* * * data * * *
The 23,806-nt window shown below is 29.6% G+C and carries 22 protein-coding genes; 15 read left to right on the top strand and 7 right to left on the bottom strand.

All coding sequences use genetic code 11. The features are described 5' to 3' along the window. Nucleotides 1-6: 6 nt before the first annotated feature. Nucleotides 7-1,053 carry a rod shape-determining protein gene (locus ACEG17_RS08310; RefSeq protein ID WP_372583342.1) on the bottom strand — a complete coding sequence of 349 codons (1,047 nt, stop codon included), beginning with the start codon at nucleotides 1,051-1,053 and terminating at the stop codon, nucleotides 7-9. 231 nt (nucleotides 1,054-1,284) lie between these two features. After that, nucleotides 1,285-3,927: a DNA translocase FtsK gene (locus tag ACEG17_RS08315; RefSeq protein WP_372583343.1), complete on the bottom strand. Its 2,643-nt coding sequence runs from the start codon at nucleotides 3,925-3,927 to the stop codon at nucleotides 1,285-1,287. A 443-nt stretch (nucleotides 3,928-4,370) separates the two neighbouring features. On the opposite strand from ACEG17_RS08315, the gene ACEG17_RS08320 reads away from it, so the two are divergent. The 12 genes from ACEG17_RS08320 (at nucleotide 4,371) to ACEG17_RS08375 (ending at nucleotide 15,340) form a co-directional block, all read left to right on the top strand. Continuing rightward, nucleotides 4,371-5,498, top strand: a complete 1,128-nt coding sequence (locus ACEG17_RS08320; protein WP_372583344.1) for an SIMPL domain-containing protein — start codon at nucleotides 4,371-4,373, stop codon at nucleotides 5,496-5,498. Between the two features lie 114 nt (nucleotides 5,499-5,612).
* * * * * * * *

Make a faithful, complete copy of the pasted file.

The 23,806-nt window shown below is 29.6% G+C and carries 22 protein-coding genes; 15 read left to right on the top strand and 7 right to left on the bottom strand.

All coding sequences use genetic code 11. The features are described 5' to 3' along the window. Nucleotides 1-6: 6 nt before the first annotated feature. Nucleotides 7-1,053 carry a rod shape-determining protein gene (locus ACEG17_RS08310; RefSeq protein ID WP_372583342.1) on the bottom strand — a complete coding sequence of 349 codons (1,047 nt, stop codon included), beginning with the start codon at nucleotides 1,051-1,053 and terminating at the stop codon, nucleotides 7-9. 231 nt (nucleotides 1,054-1,284) lie between these two features. After that, nucleotides 1,285-3,927: a DNA translocase FtsK gene (locus tag ACEG17_RS08315; RefSeq protein WP_372583343.1), complete on the bottom strand. Its 2,643-nt coding sequence runs from the start codon at nucleotides 3,925-3,927 to the stop codon at nucleotides 1,285-1,287. A 443-nt stretch (nucleotides 3,928-4,370) separates the two neighbouring features. On the opposite strand from ACEG17_RS08315, the gene ACEG17_RS08320 reads away from it, so the two are divergent. The 12 genes from ACEG17_RS08320 (at nucleotide 4,371) to ACEG17_RS08375 (ending at nucleotide 15,340) form a co-directional block, all read left to right on the top strand. Continuing rightward, nucleotides 4,371-5,498, top strand: a complete 1,128-nt coding sequence (locus ACEG17_RS08320; protein WP_372583344.1) for an SIMPL domain-containing protein — start codon at nucleotides 4,371-4,373, stop codon at nucleotides 5,496-5,498. Between the two features lie 114 nt (nucleotides 5,499-5,612).